Information about the people working on and using Raku
"Perl 5 was my rewrite of Perl. I want Perl 6 to be the community's rewrite of Perl and of the community." - Larry Wall (circa 2000)
"I am in favor of this change [a community driven renaming from Perl 6 to Raku], because it reflects an ancient wisdom: 'No one sews a patch of unshrunk cloth on an old garment, for the patch will pull away from the garment, making the tear worse. Neither do people pour new wine into old wineskins. If they do, the skins will burst; the wine will run out and the wineskins will be ruined. No, they pour new wine into new wineskins, and both are preserved.'" - Larry Wall (2019)
Online interaction takes place mainly on the Internet Relay Chat, IRC.
#raku channel was created in October 2019, and will become more active as it becomes the default channel. Eventually, connections to the
#perl6 will be redirected to
#raku, but the historical logs will remain on the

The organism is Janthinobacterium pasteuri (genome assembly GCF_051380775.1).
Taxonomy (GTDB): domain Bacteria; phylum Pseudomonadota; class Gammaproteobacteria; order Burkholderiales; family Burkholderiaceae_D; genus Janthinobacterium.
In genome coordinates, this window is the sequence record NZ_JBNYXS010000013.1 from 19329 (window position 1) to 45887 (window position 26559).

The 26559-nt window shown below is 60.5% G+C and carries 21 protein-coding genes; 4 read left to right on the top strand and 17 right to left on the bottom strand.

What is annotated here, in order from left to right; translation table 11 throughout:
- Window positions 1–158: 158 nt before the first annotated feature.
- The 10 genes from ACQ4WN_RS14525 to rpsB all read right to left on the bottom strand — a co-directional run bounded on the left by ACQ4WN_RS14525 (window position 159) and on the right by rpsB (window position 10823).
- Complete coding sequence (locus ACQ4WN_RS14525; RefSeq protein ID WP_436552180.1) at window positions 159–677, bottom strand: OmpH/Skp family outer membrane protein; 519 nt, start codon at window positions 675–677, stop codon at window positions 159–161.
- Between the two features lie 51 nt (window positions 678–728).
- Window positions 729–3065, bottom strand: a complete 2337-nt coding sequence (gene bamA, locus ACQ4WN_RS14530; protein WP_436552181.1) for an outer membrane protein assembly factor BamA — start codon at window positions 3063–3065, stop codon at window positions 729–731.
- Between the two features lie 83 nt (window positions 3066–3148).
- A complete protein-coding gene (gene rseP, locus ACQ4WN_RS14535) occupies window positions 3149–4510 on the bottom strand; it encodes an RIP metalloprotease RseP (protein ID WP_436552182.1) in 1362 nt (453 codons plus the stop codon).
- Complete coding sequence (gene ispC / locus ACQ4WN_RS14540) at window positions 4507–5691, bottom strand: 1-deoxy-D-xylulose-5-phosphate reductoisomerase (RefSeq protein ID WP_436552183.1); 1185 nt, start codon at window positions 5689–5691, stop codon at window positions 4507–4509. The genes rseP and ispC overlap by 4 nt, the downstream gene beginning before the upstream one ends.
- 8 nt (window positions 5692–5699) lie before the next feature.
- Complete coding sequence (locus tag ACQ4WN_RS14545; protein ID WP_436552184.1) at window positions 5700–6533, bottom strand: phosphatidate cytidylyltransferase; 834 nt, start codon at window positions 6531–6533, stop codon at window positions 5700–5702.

#perl6 channel. The
#raku channel on
libera.chat has a large presence with many developers, who are happy to provide support and answer questions, or just use it as a friendly place to hang out. Check out this IRC lingo resource for the abbreviations frequently used there.
The IRC channel has some very interesting bots. This is a full list with the name of the bot, a link to more information and a short description.
An IRC bot for benchmarking code at a given commit of Rakudo. It can be addressed by its full name ('benchable6') or its short name ('bench'). It will run the given code five times and return the minimum amount of time taken.
This bot is meant to help you find when something got broken. If you want to know if something has ever worked use Committable instead.
An IRC bot for running bloaty on libmoar.so files of MoarVM. It can be addressed by its full name ('bloatable6') or its short name ('bloat' or 'bloaty'). It will run bloaty and pass one or more libmoar.so files from different revisions of MoarVM.
RT queue search and utility bot.
Raku code evaluation bot. We use this for live testing of code that may be of interest to others; it chats back to the channel.